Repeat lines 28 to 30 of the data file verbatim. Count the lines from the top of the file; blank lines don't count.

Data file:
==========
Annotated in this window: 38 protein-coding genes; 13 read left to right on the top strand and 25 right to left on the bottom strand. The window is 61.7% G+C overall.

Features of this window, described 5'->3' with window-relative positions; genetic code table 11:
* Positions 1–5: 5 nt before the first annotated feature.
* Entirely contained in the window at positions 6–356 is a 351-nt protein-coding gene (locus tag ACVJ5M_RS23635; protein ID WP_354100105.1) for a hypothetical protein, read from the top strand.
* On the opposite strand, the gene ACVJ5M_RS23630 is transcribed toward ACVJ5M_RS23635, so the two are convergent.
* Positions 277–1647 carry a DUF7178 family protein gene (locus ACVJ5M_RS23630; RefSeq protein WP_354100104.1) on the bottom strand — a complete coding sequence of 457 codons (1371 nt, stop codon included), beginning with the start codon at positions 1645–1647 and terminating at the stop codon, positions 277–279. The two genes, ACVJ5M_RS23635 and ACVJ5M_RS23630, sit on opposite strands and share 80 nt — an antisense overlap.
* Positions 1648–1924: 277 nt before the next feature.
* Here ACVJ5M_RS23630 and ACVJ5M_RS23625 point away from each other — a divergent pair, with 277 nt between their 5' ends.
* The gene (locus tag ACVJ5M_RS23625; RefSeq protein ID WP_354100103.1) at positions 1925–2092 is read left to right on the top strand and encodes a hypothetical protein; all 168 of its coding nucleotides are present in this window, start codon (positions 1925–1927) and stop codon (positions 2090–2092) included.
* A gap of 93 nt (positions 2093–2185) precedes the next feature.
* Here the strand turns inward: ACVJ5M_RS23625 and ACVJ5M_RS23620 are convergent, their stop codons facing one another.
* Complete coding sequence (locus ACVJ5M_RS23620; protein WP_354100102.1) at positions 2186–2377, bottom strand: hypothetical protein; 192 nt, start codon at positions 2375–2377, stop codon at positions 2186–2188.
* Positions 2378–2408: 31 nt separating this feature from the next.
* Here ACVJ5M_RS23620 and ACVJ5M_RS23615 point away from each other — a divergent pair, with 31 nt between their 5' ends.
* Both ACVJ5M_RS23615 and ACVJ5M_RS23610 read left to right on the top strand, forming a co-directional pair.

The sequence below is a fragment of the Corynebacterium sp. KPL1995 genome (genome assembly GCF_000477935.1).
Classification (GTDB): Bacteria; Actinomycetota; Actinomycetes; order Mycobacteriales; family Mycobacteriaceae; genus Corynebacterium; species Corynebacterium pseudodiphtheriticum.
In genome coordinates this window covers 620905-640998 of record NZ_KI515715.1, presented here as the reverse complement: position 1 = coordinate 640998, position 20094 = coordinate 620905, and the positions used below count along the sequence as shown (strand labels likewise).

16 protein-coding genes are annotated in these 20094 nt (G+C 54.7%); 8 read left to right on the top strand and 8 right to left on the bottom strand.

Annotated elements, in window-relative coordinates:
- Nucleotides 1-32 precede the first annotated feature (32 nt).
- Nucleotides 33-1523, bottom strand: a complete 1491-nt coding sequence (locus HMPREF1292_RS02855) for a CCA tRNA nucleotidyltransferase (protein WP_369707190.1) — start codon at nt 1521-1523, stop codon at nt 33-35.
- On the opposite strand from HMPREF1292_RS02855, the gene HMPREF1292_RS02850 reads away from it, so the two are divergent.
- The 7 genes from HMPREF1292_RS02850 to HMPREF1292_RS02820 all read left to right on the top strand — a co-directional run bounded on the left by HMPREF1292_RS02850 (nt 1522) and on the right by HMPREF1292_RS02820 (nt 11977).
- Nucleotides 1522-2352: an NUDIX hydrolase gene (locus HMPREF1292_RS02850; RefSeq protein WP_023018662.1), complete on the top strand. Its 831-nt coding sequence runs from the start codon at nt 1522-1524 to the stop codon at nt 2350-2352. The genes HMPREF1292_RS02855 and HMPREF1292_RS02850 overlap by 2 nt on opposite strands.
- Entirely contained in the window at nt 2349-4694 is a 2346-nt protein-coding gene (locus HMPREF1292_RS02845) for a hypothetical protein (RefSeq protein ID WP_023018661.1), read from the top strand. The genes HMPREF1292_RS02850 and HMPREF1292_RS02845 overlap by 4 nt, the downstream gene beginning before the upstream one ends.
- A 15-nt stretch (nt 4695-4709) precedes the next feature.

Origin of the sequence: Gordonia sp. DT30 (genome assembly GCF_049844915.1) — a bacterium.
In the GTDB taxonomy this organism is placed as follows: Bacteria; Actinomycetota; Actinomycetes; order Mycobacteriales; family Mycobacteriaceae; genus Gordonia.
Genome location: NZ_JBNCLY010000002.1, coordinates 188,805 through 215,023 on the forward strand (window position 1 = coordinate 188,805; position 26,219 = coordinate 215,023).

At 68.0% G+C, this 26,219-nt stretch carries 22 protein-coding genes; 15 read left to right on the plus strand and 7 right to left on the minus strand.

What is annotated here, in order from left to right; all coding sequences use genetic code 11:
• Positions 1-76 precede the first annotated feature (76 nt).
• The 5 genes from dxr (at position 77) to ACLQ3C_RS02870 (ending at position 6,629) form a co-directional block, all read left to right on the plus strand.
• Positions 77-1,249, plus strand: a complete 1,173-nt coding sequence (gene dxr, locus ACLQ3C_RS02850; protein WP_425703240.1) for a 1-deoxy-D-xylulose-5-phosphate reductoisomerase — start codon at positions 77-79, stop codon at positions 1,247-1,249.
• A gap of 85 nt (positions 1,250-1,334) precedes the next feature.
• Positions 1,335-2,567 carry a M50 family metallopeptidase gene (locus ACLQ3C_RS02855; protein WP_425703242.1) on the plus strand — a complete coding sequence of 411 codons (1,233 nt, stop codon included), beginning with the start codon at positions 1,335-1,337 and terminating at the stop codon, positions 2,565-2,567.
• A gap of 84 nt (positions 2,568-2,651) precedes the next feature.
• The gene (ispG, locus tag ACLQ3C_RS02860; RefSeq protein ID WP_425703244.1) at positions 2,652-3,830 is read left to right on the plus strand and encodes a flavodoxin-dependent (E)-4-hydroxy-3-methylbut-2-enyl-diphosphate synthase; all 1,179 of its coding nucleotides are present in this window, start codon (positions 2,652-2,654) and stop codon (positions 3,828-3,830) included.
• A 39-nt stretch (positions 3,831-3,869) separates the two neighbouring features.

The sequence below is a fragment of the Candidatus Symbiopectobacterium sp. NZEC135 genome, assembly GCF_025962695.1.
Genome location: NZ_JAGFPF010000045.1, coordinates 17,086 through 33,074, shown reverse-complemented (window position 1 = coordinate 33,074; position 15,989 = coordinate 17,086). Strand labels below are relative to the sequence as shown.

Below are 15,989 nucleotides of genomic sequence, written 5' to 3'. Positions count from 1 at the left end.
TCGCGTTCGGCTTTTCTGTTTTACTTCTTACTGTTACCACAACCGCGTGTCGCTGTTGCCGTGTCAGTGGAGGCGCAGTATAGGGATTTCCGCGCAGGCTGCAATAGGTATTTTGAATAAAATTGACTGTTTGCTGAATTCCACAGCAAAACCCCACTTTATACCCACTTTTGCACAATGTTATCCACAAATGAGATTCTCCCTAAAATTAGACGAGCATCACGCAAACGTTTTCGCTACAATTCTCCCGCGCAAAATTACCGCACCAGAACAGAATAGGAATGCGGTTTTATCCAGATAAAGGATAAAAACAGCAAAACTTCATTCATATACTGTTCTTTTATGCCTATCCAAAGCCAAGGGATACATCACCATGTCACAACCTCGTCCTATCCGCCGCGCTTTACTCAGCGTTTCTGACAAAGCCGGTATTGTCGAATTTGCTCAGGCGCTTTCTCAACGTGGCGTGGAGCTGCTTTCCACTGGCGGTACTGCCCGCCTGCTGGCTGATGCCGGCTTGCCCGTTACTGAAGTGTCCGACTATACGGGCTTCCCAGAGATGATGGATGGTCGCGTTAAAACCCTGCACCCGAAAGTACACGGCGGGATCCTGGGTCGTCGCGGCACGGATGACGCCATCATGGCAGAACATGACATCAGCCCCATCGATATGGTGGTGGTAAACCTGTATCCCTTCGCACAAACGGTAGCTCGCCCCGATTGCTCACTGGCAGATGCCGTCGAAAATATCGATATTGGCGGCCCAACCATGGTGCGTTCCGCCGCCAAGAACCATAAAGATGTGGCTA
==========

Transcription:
Origin of the sequence: Gordonia sp. DT30 (genome assembly GCF_049844915.1) — a bacterium.
In the GTDB taxonomy this organism is placed as follows: Bacteria; Actinomycetota; Actinomycetes; order Mycobacteriales; family Mycobacteriaceae; genus Gordonia.
Genome location: NZ_JBNCLY010000002.1, coordinates 188,805 through 215,023 on the forward strand (window position 1 = coordinate 188,805; position 26,219 = coordinate 215,023).